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Concurrent cisplatin, continuous infusion fluorouracil and radiotherapy followed by tailored consolidation treatment in non metastatic anal squamous cell carcinoma



To evaluate efficacy and feasibility of chemo-radiotherapy in patients with non-metastatic anal squamous-cell-cancer.


TNM staged anal squamous-cell cancer patients were treated with pelvic radiotherapy concomitant to continuous infusion fluorouracil plus cisplatin for at least 2 cycles. In T3-T4 or any T - N+ tumours or in "slow-responder" cases, 1-2 chemotherapy courses were subsequently administered. Tumour assessment was performed at baseline and 6-8 weeks after radiotherapy to evaluate response.


29 patients were enrolled: 4 males, 25 females; median age 57 years; baseline T1/T2/T3/T4 2/12/7/8; N involvement 17. Median dose pelvic radiotherapy was 59.4 Gy (range: 54-74). In 5 patients 2 chemotherapy courses, in 12 patients three and in 12 patients four courses were performed. At first evaluation, 27 CR (93.1%; 95% CI: 78% - 98%) and 2 SD were observed. Main grade (G) 3 toxic events were neutropenia (8%), diarrhoea (8%) and dermatitis (62%). Most frequent late events G3-G4 occurred in 14 patients: proctitis (5), dermatitis (4), bladder dysfunctions (2), sexual dysfunctions (9), lower extremity venous thromboses (2), dysuria (1), stenosis (1) and tenesmus (1). Five patients reported G1 leucopoenia. The rate of colostomy was 14%. After a median follow up of 42 months (range: 4-81), 20 patients are still alive without relapse and 3 died due to PD. The estimated 7-year DFS was 83.4% (C.I.: 68.3%-98.5%) and the estimated 7-year OS was 85.7% (C.I.: 70% - 100%). The 1-year and the estimated 7-year colostomy-free survivals were 85.9% (C.I.: 73.1% - 98.7%).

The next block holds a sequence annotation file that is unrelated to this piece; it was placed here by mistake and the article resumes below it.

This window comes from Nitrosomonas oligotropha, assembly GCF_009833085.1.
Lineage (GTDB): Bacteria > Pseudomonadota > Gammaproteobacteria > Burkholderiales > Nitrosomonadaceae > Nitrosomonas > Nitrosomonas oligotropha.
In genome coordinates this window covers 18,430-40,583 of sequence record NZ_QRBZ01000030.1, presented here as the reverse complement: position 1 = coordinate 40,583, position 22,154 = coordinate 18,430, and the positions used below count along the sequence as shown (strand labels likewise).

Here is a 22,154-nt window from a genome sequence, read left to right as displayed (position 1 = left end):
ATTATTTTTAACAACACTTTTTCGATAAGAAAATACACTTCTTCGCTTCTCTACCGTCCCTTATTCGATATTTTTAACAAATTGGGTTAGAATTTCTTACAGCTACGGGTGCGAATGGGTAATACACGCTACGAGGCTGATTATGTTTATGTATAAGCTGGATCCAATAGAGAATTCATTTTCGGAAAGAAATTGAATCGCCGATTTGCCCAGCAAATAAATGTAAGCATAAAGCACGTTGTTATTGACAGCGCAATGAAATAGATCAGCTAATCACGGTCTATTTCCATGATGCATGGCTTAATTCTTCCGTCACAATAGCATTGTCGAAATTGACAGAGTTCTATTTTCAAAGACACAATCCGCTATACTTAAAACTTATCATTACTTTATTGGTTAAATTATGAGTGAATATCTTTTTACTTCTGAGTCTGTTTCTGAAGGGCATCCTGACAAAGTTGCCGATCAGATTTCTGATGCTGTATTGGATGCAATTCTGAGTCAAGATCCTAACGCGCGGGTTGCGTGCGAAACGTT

Concurrent cisplatin plus fluorouracil and radiotherapy is associated with favourable local control rates and acute toxicity. Future investigations will be directed towards research into molecular biomarkers related to disease progression and resistance to chemo-radiotherapy and to the evaluation of new cytotoxic agents or targeted drugs, such as anti-epidermal growth factor receptor, concomitant to RT and to determining the role of intensity-modulated radiotherapy.